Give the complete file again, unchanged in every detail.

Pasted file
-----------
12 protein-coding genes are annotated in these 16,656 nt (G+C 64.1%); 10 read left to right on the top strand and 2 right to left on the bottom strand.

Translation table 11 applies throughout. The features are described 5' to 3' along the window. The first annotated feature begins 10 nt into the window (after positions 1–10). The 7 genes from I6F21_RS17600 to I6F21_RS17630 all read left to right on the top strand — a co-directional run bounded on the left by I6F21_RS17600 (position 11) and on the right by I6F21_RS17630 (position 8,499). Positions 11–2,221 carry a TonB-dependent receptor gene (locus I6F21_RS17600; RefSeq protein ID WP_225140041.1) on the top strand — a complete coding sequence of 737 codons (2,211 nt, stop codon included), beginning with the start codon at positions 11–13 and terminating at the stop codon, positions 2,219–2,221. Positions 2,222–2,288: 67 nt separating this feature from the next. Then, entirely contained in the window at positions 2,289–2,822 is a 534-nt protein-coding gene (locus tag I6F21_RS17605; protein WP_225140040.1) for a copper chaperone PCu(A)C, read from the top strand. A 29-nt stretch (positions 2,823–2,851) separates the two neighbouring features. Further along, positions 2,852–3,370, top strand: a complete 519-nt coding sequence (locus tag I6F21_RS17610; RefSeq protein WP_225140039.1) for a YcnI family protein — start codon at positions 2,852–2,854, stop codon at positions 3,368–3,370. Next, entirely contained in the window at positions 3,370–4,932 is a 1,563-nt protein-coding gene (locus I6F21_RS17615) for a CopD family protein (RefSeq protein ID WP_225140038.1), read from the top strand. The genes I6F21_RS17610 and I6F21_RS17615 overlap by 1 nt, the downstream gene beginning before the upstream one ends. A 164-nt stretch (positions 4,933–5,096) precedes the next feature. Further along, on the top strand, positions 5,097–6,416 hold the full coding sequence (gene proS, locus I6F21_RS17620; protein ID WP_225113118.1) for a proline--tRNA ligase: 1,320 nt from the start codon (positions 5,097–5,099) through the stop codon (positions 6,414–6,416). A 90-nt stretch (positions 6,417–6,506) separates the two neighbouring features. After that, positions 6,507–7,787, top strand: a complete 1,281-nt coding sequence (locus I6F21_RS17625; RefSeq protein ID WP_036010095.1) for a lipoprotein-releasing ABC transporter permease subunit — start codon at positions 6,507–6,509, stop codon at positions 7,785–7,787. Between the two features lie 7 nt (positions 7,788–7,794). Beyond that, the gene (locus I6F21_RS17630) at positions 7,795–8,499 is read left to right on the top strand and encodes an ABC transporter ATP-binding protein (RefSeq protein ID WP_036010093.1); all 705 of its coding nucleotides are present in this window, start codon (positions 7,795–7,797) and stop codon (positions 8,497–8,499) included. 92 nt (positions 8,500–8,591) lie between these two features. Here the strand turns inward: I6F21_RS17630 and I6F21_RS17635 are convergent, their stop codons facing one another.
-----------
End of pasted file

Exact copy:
12 protein-coding genes are annotated in these 16,656 nt (G+C 64.1%); 10 read left to right on the top strand and 2 right to left on the bottom strand.

Translation table 11 applies throughout. The features are described 5' to 3' along the window. The first annotated feature begins 10 nt into the window (after positions 1–10). The 7 genes from I6F21_RS17600 to I6F21_RS17630 all read left to right on the top strand — a co-directional run bounded on the left by I6F21_RS17600 (position 11) and on the right by I6F21_RS17630 (position 8,499). Positions 11–2,221 carry a TonB-dependent receptor gene (locus I6F21_RS17600; RefSeq protein ID WP_225140041.1) on the top strand — a complete coding sequence of 737 codons (2,211 nt, stop codon included), beginning with the start codon at positions 11–13 and terminating at the stop codon, positions 2,219–2,221. Positions 2,222–2,288: 67 nt separating this feature from the next. Then, entirely contained in the window at positions 2,289–2,822 is a 534-nt protein-coding gene (locus tag I6F21_RS17605; protein WP_225140040.1) for a copper chaperone PCu(A)C, read from the top strand. A 29-nt stretch (positions 2,823–2,851) separates the two neighbouring features. Further along, positions 2,852–3,370, top strand: a complete 519-nt coding sequence (locus tag I6F21_RS17610; RefSeq protein WP_225140039.1) for a YcnI family protein — start codon at positions 2,852–2,854, stop codon at positions 3,368–3,370. Next, entirely contained in the window at positions 3,370–4,932 is a 1,563-nt protein-coding gene (locus I6F21_RS17615) for a CopD family protein (RefSeq protein ID WP_225140038.1), read from the top strand. The genes I6F21_RS17610 and I6F21_RS17615 overlap by 1 nt, the downstream gene beginning before the upstream one ends. A 164-nt stretch (positions 4,933–5,096) precedes the next feature. Further along, on the top strand, positions 5,097–6,416 hold the full coding sequence (gene proS, locus I6F21_RS17620; protein ID WP_225113118.1) for a proline--tRNA ligase: 1,320 nt from the start codon (positions 5,097–5,099) through the stop codon (positions 6,414–6,416). A 90-nt stretch (positions 6,417–6,506) separates the two neighbouring features. After that, positions 6,507–7,787, top strand: a complete 1,281-nt coding sequence (locus I6F21_RS17625; RefSeq protein ID WP_036010095.1) for a lipoprotein-releasing ABC transporter permease subunit — start codon at positions 6,507–6,509, stop codon at positions 7,785–7,787. Between the two features lie 7 nt (positions 7,788–7,794). Beyond that, the gene (locus I6F21_RS17630) at positions 7,795–8,499 is read left to right on the top strand and encodes an ABC transporter ATP-binding protein (RefSeq protein ID WP_036010093.1); all 705 of its coding nucleotides are present in this window, start codon (positions 7,795–7,797) and stop codon (positions 8,497–8,499) included. 92 nt (positions 8,500–8,591) lie between these two features. Here the strand turns inward: I6F21_RS17630 and I6F21_RS17635 are convergent, their stop codons facing one another.